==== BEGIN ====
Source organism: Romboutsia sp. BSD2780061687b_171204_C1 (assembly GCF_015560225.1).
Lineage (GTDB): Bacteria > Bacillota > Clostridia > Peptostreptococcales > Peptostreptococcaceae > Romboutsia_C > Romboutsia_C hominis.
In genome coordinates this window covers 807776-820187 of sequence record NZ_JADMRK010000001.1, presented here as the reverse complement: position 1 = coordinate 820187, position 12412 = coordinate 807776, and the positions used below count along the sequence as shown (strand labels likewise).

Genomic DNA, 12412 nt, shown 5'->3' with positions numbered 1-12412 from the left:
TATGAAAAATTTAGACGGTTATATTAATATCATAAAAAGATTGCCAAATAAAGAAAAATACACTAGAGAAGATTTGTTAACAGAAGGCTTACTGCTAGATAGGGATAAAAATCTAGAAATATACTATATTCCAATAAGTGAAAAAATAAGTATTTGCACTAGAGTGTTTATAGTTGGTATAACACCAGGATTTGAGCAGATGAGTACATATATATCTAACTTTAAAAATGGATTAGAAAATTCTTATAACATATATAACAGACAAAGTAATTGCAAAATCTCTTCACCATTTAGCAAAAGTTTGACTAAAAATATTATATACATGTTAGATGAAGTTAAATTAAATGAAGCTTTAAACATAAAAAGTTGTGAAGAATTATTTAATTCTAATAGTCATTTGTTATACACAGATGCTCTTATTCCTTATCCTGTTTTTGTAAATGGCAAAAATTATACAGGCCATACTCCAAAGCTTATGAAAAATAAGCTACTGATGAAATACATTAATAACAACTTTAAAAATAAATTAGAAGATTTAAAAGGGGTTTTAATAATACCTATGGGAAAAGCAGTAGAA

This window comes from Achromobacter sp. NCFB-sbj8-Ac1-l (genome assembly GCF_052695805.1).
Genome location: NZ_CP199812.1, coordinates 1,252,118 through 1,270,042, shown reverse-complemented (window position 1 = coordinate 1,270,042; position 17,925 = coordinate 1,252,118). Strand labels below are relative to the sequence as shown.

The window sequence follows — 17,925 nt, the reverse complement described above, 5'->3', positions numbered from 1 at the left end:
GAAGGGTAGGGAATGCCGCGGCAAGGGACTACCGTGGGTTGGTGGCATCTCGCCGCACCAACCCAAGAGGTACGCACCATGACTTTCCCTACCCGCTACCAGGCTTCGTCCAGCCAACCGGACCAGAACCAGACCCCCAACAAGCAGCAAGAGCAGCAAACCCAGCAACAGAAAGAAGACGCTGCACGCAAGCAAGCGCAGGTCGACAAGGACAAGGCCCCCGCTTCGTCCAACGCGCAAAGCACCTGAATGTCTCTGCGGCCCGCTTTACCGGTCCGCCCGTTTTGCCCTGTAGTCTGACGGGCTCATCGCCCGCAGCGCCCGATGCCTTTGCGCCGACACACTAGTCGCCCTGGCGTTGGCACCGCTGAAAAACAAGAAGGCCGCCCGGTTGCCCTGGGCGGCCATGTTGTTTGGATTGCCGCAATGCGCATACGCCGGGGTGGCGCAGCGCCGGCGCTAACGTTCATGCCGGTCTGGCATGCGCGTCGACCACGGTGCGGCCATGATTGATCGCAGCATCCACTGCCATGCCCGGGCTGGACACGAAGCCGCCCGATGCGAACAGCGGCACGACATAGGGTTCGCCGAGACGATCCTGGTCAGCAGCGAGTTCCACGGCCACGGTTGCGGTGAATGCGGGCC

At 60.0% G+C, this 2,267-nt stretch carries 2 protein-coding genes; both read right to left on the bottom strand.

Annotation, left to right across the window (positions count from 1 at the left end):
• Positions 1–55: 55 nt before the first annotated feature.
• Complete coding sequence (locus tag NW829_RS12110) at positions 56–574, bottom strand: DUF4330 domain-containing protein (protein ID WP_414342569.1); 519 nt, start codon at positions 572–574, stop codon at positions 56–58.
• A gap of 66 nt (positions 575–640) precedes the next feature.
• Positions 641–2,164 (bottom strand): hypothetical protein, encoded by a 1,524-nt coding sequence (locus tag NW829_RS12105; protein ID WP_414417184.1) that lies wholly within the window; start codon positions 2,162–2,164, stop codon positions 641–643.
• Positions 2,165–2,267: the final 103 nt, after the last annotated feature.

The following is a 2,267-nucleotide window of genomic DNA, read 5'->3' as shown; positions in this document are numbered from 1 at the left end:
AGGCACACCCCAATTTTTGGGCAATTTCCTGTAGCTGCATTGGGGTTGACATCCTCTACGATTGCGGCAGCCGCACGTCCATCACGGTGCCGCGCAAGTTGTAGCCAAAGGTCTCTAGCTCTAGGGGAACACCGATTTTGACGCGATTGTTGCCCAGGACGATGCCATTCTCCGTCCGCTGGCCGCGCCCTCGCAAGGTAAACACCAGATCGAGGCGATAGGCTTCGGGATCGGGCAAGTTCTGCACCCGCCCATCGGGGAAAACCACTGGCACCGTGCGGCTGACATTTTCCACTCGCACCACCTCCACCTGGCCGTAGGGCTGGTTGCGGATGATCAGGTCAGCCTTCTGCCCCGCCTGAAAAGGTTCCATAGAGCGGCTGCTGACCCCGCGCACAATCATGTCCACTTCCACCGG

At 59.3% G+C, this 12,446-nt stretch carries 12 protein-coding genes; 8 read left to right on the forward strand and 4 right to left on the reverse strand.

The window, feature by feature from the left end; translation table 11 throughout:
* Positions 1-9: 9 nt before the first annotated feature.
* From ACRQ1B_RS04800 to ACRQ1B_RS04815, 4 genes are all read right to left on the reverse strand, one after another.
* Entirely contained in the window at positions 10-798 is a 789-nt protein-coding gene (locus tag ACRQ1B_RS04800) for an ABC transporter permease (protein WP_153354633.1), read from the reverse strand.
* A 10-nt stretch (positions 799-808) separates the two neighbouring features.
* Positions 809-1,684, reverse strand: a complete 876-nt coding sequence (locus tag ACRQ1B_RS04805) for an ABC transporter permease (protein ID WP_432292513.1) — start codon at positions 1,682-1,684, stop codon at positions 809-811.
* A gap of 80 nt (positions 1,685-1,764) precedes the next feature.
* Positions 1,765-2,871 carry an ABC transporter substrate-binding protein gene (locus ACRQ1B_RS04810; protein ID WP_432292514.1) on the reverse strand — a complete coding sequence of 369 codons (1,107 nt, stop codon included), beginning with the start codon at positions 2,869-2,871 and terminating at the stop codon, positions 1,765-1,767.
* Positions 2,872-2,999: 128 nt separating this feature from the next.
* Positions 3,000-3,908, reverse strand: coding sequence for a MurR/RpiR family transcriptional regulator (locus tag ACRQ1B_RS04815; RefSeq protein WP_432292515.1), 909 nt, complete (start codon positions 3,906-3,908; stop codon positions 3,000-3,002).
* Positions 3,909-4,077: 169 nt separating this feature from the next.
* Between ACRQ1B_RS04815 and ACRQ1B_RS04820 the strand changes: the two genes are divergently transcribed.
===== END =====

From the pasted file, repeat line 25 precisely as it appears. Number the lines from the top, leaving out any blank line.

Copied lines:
* Positions 809-1,684, reverse strand: a complete 876-nt coding sequence (locus tag ACRQ1B_RS04805) for an ABC transporter permease (protein ID WP_432292513.1) — start codon at positions 1,682-1,684, stop codon at positions 809-811.